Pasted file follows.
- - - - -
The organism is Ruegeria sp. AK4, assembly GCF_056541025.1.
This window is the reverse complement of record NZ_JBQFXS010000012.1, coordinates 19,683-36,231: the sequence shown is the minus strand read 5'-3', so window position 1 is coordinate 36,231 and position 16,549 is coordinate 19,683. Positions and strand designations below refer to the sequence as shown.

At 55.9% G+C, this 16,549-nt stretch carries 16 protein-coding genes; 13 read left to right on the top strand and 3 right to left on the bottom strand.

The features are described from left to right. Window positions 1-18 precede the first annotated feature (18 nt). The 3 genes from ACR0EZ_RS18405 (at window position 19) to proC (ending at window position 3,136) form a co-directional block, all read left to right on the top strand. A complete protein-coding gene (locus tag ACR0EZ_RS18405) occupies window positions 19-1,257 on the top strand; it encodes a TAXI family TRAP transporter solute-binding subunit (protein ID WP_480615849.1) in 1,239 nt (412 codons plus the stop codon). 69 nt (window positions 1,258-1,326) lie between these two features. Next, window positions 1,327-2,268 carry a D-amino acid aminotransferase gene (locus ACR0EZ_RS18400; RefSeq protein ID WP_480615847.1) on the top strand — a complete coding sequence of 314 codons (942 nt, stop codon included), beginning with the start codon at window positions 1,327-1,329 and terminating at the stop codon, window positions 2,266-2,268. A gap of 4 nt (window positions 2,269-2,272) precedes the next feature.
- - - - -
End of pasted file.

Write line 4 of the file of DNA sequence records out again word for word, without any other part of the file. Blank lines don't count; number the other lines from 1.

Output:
The features are described from left to right. Window positions 1-18 precede the first annotated feature (18 nt). The 3 genes from ACR0EZ_RS18405 (at window position 19) to proC (ending at window position 3,136) form a co-directional block, all read left to right on the top strand. A complete protein-coding gene (locus tag ACR0EZ_RS18405) occupies window positions 19-1,257 on the top strand; it encodes a TAXI family TRAP transporter solute-binding subunit (protein ID WP_480615849.1) in 1,239 nt (412 codons plus the stop codon). 69 nt (window positions 1,258-1,326) lie between these two features. Next, window positions 1,327-2,268 carry a D-amino acid aminotransferase gene (locus ACR0EZ_RS18400; RefSeq protein ID WP_480615847.1) on the top strand — a complete coding sequence of 314 codons (942 nt, stop codon included), beginning with the start codon at window positions 1,327-1,329 and terminating at the stop codon, window positions 2,266-2,268. A gap of 4 nt (window positions 2,269-2,272) precedes the next feature.